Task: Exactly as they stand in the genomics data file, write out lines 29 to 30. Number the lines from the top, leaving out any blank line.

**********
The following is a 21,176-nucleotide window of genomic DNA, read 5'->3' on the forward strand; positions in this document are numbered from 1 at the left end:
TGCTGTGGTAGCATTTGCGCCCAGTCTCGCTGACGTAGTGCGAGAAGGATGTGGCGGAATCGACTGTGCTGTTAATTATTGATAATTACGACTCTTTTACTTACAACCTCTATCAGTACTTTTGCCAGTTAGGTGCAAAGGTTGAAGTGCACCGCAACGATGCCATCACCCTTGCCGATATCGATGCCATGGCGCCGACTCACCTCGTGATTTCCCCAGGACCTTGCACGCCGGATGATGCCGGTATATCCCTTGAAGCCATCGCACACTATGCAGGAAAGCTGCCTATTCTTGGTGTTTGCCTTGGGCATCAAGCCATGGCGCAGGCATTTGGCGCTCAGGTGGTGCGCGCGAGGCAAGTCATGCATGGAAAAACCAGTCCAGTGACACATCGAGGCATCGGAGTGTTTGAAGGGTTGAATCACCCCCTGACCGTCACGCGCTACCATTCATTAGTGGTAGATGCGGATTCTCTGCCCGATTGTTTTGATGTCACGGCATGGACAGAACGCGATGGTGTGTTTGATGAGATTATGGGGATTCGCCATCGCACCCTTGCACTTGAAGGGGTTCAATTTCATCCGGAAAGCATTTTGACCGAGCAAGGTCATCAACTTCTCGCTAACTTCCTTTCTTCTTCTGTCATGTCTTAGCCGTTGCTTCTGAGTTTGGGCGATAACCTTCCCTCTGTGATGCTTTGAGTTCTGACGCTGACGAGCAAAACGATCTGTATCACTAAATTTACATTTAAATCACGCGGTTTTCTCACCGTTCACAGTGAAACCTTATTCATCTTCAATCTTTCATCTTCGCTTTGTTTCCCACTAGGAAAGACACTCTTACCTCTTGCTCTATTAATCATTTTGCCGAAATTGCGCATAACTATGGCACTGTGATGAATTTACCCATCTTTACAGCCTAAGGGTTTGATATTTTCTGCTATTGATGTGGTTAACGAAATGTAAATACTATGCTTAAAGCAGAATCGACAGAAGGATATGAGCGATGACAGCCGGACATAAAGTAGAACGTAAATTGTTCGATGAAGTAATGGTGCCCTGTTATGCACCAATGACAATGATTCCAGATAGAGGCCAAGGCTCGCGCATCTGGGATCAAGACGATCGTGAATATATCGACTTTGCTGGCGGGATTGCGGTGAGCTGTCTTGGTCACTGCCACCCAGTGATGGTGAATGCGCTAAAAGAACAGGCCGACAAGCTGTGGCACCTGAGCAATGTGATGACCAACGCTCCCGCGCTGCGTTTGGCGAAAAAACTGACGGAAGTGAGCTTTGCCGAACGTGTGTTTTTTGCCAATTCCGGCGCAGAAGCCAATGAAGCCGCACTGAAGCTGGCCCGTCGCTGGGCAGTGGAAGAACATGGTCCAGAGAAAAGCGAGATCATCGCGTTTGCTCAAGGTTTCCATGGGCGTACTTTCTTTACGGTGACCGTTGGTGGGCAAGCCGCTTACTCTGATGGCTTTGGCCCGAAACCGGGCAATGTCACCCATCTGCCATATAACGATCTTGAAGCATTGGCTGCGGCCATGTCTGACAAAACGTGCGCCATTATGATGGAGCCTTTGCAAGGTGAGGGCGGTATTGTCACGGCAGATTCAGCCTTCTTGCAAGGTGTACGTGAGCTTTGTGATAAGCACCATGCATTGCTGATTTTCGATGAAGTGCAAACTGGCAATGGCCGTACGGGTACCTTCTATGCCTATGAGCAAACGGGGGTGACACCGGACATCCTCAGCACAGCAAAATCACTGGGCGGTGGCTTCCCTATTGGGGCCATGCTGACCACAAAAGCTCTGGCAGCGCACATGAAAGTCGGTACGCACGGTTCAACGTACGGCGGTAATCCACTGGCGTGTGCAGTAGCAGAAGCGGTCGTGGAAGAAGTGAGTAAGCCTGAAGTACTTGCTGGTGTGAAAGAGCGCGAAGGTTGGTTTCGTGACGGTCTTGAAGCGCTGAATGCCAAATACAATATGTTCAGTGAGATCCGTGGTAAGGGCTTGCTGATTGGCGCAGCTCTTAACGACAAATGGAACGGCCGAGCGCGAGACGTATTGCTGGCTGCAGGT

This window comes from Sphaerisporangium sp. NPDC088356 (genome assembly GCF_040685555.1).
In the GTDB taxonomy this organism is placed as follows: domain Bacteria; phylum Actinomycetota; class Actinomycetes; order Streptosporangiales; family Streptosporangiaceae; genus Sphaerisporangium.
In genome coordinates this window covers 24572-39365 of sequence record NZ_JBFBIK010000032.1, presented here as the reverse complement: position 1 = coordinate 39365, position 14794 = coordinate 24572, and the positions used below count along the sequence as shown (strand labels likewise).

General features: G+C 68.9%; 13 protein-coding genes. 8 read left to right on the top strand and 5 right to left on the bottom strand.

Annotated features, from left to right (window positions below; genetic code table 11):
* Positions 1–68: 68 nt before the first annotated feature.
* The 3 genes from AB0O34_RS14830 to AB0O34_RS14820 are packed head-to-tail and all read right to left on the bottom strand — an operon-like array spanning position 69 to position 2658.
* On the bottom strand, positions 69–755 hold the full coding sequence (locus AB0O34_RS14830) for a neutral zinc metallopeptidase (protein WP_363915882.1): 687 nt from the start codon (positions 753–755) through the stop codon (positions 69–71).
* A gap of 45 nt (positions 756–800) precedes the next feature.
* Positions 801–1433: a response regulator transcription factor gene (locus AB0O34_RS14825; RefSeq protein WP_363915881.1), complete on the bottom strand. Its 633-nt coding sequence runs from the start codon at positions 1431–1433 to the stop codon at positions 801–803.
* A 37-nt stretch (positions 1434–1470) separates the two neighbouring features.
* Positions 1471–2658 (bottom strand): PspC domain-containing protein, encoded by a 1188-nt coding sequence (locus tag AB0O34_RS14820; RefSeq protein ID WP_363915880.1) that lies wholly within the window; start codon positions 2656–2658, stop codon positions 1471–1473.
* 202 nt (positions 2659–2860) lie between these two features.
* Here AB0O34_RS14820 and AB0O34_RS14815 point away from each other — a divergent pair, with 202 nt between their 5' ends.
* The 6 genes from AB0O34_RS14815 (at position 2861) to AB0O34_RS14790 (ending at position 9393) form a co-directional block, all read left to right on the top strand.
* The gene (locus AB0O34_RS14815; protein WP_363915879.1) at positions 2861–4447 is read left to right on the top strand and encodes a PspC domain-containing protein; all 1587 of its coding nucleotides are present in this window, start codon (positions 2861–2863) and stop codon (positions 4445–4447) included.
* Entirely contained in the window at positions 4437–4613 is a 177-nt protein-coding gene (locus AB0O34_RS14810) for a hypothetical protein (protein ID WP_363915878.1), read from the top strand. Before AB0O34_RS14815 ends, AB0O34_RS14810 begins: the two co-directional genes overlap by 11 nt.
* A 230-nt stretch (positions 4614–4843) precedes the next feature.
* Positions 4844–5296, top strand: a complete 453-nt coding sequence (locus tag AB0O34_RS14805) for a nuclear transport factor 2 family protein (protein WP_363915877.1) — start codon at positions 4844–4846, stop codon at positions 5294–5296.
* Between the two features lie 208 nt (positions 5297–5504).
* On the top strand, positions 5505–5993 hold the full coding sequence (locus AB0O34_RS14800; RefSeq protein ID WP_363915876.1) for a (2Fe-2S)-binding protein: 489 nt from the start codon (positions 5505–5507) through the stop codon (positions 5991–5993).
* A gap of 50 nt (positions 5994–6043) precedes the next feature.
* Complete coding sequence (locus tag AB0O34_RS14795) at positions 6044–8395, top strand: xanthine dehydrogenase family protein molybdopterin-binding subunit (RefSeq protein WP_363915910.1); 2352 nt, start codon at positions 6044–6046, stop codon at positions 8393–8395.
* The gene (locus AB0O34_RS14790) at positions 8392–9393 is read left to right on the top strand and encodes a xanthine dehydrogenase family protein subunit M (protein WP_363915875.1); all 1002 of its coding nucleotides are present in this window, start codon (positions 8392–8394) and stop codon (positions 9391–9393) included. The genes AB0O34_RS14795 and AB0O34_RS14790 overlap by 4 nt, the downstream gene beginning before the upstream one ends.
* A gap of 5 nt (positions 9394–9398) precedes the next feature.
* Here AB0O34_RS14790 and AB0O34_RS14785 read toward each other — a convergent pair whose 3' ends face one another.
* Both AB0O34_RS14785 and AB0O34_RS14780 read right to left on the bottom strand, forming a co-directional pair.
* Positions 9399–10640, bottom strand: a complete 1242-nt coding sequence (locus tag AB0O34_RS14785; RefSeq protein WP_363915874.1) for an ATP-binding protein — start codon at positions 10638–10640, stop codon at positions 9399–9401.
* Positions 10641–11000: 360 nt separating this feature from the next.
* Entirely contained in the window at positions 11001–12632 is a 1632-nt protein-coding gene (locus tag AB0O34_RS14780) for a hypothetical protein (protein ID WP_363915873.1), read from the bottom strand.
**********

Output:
* Both AB0O34_RS14785 and AB0O34_RS14780 read right to left on the bottom strand, forming a co-directional pair.
* Positions 9399–10640, bottom strand: a complete 1242-nt coding sequence (locus tag AB0O34_RS14785; RefSeq protein WP_363915874.1) for an ATP-binding protein — start codon at positions 10638–10640, stop codon at positions 9399–9401.